In either supply materials and parts that meet the design speci-case, the ability to lead others is helpful. When selecting a vendor, a good practice is to choose the company that offers the most service to One resource a tool designer may often use to its customers.

Services such as design assistance andhelp resolve design problems is the group of skilled problem solving, where their product is involved, arepeople in the toolroom. The toolroom is the area in a important factors to consider before making a finalshop where the machine tools and the skilled work- selection. Another point to consider is whether theforce are found. These skilled trades employees are vendor can supply special parts or components whencapable of taking the prints for the individual compo- necessary.

Jig and fixture design / Edward G. Hoffman

Generally, the specialty vendors can fur-nents of a tool and manufacturing them, assembling nish special items for much less than those items costthe parts, and verifying their accuracy.

A variety of to make in-house. Regardless of the level of skill aImage not available due to copyright restrictions Copyright Cengage Learning. First, the tool itself is inspectedfor compliance with the tool drawing. Second, several The following important concepts were presented intest parts are produced with the tool and are carefully this unit: List the seven objectives of tool design. Determine the source of the following data by indicating 1 for the part drawing, 2 for the pro- duction plan, and 3 for additional instructions.

Time allocation b. Overall size and shape of the part c. Required accuracy d. Sequence of operations e. Type and size of machines used f. Money available Copyright Cengage Learning. Number of pieces 3. What does the term concurrent mean and how ish. Previous machining it applied to the design of tooling?

Locating surfacesj. Material specifications 4. Describe a toolroom. Type of cutters needed 5. List the skills of a tool designer.

Type of machining required Copyright Cengage Learning. Jigs are usually fitted with hard- ened steel bushings for guiding drills or other cuttingAfter completing this unit, the student should be tools Figure 2—1A.

If, however, holes above. Set blocks and feeler or thickness gauges are used with fixturesJigs and fixtures are production-workholding devices to reference the cutter to the workpiece Figure 2—1B. The A fixture should be securely fastened to the table ofcorrect relationship and alignment between the cutter, the machine upon which the work is done. Thoughor other tool, and the workpiece must be maintained.

Fixtures vary in design from relatively simple Jigs and fixtures are so closely related that the tools to expensive, complicated devices. Fixtures alsoterms are sometimes confused or used interchangeably. It is a production Jigs may be divided into two general classes: Boring jigs are used to bore holesworkpiece but also guides the cutting tool as the oper- that either are too large to drill or must be made an odd size Figure 2—2.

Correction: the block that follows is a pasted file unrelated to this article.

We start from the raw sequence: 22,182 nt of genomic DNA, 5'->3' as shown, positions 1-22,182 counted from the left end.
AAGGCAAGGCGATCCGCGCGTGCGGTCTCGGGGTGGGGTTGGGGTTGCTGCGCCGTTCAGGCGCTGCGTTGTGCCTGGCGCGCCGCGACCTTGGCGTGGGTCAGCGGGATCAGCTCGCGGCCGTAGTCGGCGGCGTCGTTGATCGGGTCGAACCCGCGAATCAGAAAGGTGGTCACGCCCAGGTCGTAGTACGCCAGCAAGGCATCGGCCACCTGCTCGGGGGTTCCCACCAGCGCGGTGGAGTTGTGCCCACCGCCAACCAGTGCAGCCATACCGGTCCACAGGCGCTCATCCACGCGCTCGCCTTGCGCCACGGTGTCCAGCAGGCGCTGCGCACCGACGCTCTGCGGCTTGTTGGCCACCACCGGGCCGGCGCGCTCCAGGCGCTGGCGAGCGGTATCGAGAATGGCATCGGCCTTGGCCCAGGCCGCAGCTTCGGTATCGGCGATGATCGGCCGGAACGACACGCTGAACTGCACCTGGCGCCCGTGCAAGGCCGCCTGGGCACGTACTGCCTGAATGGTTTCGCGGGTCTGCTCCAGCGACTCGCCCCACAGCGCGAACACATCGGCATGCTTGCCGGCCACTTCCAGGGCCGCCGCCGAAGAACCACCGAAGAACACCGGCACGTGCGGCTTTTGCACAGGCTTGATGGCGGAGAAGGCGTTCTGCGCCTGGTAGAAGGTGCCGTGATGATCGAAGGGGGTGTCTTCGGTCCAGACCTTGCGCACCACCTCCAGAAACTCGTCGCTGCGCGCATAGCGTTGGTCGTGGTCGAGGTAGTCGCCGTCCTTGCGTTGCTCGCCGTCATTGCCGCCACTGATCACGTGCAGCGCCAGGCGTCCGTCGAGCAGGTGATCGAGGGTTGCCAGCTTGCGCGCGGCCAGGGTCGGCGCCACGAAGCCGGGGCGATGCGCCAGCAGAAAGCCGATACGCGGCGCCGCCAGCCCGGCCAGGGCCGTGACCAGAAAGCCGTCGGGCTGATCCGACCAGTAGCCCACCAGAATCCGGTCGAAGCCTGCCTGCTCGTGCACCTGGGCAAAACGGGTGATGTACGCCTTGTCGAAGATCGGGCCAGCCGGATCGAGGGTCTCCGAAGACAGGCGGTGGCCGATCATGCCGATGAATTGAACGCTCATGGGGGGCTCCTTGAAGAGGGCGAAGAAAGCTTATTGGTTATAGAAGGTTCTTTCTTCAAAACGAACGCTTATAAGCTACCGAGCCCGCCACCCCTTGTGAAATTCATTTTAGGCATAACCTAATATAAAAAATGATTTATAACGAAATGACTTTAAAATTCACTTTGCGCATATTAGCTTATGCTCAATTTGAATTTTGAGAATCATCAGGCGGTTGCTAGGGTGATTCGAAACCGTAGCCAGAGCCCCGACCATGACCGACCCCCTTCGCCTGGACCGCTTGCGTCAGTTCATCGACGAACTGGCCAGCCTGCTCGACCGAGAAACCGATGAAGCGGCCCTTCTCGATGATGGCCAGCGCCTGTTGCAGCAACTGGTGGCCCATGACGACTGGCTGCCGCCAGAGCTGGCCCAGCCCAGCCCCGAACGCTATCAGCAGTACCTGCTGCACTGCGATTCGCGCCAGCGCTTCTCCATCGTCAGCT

Drill jigs are used to drill, 8 Copyright Cengage Learning. The more than one side. The names used to identify thesebasic jig is almost the same for either machining oper- jigs refer to how the tool is built.

The only difference is in the size of the bushingsused. Template jigs are normally used for accuracy rather than speed.

Templates are the least expensive and simplest type of jig to use. TheyDrill jigs may be divided into two general types, open may or may not have bushings. When bushings are notand closed. Open jigs are for simple operations where used, the whole jig plate is normally hardened.

Closed, or Figure 2—2 Boring jig. Figure 2—4 Template jigs. Plate jigs are similar to templates Figure 2—5. Figure 2—6 Table jig. The only difference is that plate jigs have built-inclamps to hold the work. These jigs can also be madewith or without bushings, depending on the numberof parts to be made.

Plate jigs are sometimes madewith legs to raise the jig off the table for large work.

This style is called a table jig Figure 2—6. Sandwich jigs are a form of plate jig with a backplate Figure 2—7. This type of jig is ideal for thin orsoft parts that could bend or warp in another style ofjig. Here again, the use of bushings is determined bythe number of parts to be made. Angle-plate jigs are used to hold parts that aremachined at right angles to their mounting locators Figure 2—8.

Pulleys, collars, and gears are some ofthe parts that use this type of jig. A variation is themodified angle-plate jig, which is used for machiningangles other than 90 degrees Figure 2—9. Both ofthese examples have clearance problems with the cut-ting tool. As the drill exits the product being drilled,it has little or no room for the drill point to clear theproduct completely, produce a round hole all the waythrough the part wall, and avoid drilling the part loca-tor. This is most noticeable in Figure 2—9, where anangled hole requires additional clearance to therelieved portion of the part locator.